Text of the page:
background, and it was seen by the West as a country that was
facing provocation. Nevertheless, the European powers highlighted
the need for India and Pakistan to come to a settlement and to
avoid war. Diplomatic pressure was exerted by the US and the
European countries to assure that the two countries pulled back
from the brink of war.27 The great alarm in western capitals was
owing to the introduction of the nuclear factor in South Asian
At this point in time there was also an uprising of the people of
Kashmir. The western powers supported dialogue between India
and Pakistan to solve the Kashmir dispute. However, they
overlooked the fact that the history of bilateral talks between India
and Pakistan has proved that they have not been very successful in
resolving their disputes bilaterally.29
The G-8 group of some of the richest and most powerful states,
stated that they would not be mere spectators if war broke out
between the two countries. This was indicative of the unity and
power of the so called International Community when faced with
a serious threat to international security. Thus if the Kargil conflict
had resulted in an all-out war the activation of the major powers
would have been a distinct possibility. Such a development, it has
been pointed out, would not have served Indias interest on the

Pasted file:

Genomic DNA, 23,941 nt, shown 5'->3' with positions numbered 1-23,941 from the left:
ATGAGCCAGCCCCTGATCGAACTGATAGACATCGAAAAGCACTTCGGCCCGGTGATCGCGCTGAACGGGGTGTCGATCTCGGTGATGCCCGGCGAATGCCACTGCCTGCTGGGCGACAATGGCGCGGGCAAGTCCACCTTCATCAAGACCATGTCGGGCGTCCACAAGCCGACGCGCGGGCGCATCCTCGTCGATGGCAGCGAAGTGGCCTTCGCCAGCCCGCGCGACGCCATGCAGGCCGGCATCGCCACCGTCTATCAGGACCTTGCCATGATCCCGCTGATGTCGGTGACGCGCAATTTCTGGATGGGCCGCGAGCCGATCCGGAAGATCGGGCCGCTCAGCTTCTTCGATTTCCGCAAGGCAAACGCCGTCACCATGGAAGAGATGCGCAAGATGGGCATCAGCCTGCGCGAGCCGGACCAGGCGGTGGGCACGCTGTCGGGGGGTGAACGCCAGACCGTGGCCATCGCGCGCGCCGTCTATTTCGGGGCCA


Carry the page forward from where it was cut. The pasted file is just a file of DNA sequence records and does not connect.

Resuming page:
issue of Jammu and Kashmir and needed to be forestalled
The Indian position was that the EU and the G-8 should exert
greater pressure on Pakistan to quit the incursion into the heights.
Forays into Europe by senior functionaries of the Indian

Jasjit Singh, Kargil 1999, 192.

Aqil Ahmed Azmi, Kashmir Unparallel, 253.
Jasjit Singh, Kargil 1999, 192.


Journal of European Studies

government succeeded in conveying the Indian stand on Kargil to

European policy makers. Thus according to an Indian author,
France which was to deliver 60 mirage fighter bombers to Pakistan
deferred the delivery owing to Indian protest.31
It is noteworthy that after 9/11, the armed struggle of the
Kashmiris lost momentum owing to international pressure and
decreased popular support for violent means of achieving selfdetermination.32
Here it may be recalled that the EU Parliament had passed a
resolution on October 25, 2001 at Strasburg, for renewing efforts
to achieve a negotiated solution of the Kashmir question. The EUs
Council of Ministers was asked by the European Parliament to take
the initiative by offering its good offices to facilitate the peaceful
settlement of the issue. The resolution was passed by the European
Parliament after an open debate.33
India, it must be noted has never been keen to accept third party
mediation and has interpreted the Simla Agreement between India
and Pakistan as confining the two countries to the bilateral route in
settling the Kashmir dispute.34
In the aftermath of 9/11, when India announced that it would
withdraw a sizeable number of its troops form Kashmir, the EU
declaration of October 17, 2002 on developments in South Asia
welcomed the move. The declaration also called on India and